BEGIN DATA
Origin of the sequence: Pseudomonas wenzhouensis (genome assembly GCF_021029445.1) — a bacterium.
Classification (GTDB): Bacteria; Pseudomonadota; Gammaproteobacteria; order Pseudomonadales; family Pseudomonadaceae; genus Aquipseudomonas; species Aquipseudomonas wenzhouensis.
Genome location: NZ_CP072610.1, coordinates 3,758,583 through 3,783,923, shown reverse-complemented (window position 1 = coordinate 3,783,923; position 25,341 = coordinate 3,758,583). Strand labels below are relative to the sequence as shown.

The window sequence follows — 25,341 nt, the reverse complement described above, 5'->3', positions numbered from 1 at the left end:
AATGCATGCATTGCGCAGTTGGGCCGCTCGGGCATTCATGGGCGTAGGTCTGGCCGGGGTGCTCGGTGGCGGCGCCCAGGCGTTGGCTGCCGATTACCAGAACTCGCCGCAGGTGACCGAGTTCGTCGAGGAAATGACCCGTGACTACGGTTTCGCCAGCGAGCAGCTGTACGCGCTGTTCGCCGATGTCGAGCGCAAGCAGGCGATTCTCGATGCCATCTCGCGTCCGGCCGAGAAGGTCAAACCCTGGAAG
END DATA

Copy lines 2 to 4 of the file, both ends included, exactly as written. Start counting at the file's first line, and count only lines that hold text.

Classification (GTDB): Bacteria; Pseudomonadota; Gammaproteobacteria; order Pseudomonadales; family Pseudomonadaceae; genus Aquipseudomonas; species Aquipseudomonas wenzhouensis.
Genome location: NZ_CP072610.1, coordinates 3,758,583 through 3,783,923, shown reverse-complemented (window position 1 = coordinate 3,783,923; position 25,341 = coordinate 3,758,583). Strand labels below are relative to the sequence as shown.

The window sequence follows — 25,341 nt, the reverse complement described above, 5'->3', positions numbered from 1 at the left end: